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IMSA: Derani, Patron ESM Nissan dethrone Cadillac at Road America

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ELKHART LAKE, Wis. – For the first time in the 2017 IMSA WeatherTech SportsCar Championship season, it’s not a Cadillac DPi-V.R that has won overall, as the second different Daytona Prototype international (DPi) manufacturer has broken through.

Pipo Derani and Johannes van Overbeek have pulled off the win in the No. 22 Tequila Patron ESM Nissan Onroak DPi in Sunday’s Continental Tire Road Race Showcase at Road America.

The Nissan has toppled the Cadillac, courtesy of Derani’s barnstorming pass on Lap 56 around the outside of Jordan Taylor in the No. 10 Konica Minolta Cadillac on a restart into Turn 1. The No. 10 car won the first five races and Action Express Racing, with its Nos. 5 and 31 cars, have won the last two for Cadillac to open the year seven-for-seven in Prototype.

Derani, who’s been a thorn in the Wayne Taylor Racing team’s side before (notably at the 2016 Rolex 24 at Daytona), took over from Johannes van Overbeek and was only fractionally behind him after their last round of pit stops – stops which indirectly decided the race.

At that pit cycle, the No. 85 JDC-Miller Motorsports Oreca 07 Gibson opted not to pit, perhaps hoping the rest of the Prototype class field would need to come in again for a splash of fuel – so it shifted Stephen Simpson to the lead.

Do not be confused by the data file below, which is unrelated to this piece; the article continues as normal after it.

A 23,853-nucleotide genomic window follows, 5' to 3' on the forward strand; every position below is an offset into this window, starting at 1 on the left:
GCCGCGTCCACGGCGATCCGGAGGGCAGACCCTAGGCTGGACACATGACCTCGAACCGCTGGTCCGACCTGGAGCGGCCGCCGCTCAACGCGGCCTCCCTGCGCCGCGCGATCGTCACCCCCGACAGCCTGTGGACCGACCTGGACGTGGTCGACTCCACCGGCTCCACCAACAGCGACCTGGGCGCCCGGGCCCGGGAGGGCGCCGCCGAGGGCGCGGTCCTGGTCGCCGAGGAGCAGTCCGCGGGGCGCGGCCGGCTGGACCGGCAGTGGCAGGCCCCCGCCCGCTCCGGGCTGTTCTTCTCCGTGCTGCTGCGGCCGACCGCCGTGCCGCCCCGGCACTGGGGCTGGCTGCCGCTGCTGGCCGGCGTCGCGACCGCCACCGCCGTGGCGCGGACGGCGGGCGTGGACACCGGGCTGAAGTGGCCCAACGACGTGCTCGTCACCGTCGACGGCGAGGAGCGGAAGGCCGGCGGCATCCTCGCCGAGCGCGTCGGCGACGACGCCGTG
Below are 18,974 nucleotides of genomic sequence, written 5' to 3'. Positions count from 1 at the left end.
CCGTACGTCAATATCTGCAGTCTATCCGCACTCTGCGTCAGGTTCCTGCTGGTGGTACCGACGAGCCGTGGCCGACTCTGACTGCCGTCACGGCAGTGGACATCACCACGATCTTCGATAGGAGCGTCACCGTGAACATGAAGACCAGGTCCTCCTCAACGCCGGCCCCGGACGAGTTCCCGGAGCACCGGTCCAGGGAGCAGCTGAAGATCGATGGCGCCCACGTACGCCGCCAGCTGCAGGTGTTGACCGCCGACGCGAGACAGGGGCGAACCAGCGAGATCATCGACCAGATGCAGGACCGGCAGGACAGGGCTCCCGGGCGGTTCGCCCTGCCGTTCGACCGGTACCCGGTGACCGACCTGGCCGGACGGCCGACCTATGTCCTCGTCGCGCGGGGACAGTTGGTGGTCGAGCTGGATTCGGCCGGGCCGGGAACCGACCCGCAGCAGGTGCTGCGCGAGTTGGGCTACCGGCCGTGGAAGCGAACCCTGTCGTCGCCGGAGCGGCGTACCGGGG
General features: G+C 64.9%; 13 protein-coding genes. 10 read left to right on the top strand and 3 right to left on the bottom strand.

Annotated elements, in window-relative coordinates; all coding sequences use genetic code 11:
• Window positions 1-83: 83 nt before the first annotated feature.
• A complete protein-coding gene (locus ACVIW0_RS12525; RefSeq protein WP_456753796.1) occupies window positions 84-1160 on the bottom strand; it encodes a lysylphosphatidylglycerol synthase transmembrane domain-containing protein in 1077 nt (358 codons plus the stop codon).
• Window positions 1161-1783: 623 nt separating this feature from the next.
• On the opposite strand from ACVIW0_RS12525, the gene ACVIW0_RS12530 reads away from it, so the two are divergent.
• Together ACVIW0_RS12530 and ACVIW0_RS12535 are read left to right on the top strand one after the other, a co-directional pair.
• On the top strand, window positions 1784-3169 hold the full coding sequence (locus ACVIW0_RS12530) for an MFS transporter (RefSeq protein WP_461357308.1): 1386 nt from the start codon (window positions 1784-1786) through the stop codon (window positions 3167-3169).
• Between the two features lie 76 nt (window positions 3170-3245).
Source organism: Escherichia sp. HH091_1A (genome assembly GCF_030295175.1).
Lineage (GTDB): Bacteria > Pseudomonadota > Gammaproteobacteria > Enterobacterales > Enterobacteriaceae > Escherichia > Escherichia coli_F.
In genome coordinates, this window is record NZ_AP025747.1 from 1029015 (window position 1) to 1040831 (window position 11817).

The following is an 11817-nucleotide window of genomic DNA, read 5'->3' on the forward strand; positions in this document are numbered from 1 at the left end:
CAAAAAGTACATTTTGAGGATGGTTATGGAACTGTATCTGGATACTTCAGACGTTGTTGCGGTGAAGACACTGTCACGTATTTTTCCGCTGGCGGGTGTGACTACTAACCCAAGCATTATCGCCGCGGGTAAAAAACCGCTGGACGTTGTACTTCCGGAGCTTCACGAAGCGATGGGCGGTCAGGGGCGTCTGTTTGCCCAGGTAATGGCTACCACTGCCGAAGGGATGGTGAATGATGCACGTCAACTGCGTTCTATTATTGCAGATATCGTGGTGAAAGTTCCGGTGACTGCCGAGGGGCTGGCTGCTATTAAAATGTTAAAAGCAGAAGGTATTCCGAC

But the strategic hopes were dashed once the No. 3 Corvette C7.R contacted the No. 911 Porsche 911 RSR going into Turn 1, which knocked Dirk Werner deep into the gravel trap and brought out another full course caution barely a lap after the last one.

Simpson would eventually need to pit, first taking on emergency service in a closed pit and then pitting again after the next restart for full service. That dropped the plucky “JDC Banana Boat” down to a season-worst eighth and last place in class, after a run that did not match its pace as Simpson set the fastest lap of the race at 1:54.095.

Performance Tech Motorsports kept up its streak in Prototype Challenge, a seventh consecutive victory in the swan song year for the class. This one, though, was harder earned than most as the No. 26 BAR1 Motorsports car got back to the lead lap and within a few seconds of Performance Tech in the final half hour, but still Pato O’Ward and polesitter James French forged ahead to ensure French finally has a professional win not far from his hometown of Sheboygan in the No. 38 Oreca FLM09.

In GT Le Mans, Ford Chip Ganassi Racing finally won with its Ford GT for the first time since this year’s Rolex 24 at Daytona and in the process, became the sixth different manufacturer in as many years to do so at this race in class. Corvette won last year, Porsche in 2015, Risi Ferrari in 2014, the SRT Viper in 2013 and BMW in 2012. Joey Hand and Dirk Mueller pulled off the triumph in the No. 66 car.

Meanwhile in GT Daytona, the No. 96 Turner Motorsport BMW M6 GT3 got on the board with Jens Klingmann and Jesse Krohn delivering a dominant drive.

More to follow…

Hartley happy with ‘big progression’ on first day with Toro Rosso